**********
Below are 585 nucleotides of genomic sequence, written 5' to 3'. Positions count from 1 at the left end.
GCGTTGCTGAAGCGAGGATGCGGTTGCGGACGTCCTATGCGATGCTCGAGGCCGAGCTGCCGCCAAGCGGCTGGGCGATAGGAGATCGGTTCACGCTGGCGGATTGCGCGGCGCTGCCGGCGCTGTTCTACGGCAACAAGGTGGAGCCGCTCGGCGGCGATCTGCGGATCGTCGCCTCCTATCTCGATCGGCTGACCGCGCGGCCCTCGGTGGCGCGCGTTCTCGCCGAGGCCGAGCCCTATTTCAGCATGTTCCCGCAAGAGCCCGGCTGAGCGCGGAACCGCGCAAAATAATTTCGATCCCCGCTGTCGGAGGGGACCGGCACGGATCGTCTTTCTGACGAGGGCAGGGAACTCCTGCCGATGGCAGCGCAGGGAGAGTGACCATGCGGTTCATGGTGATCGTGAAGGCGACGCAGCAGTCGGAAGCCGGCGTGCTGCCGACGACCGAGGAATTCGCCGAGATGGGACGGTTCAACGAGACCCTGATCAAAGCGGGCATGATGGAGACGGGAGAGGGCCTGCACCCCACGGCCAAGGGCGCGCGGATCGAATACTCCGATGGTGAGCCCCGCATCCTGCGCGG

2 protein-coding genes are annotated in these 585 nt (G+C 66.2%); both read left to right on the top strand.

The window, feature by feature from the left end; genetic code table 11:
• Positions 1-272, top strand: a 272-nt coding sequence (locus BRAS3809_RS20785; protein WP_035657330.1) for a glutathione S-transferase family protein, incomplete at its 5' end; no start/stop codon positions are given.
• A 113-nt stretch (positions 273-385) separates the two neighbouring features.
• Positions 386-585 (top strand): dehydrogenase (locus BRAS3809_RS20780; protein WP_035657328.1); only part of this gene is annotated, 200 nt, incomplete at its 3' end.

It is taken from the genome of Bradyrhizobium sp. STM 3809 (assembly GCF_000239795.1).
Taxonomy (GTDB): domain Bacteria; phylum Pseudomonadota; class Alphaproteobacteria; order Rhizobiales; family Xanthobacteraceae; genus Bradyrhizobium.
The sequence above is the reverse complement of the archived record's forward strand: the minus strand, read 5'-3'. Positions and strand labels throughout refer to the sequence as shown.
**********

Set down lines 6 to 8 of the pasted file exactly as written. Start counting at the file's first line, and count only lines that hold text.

• A 113-nt stretch (positions 273-385) separates the two neighbouring features.
• Positions 386-585 (top strand): dehydrogenase (locus BRAS3809_RS20780; protein WP_035657328.1); only part of this gene is annotated, 200 nt, incomplete at its 3' end.

It is taken from the genome of Bradyrhizobium sp. STM 3809 (assembly GCF_000239795.1).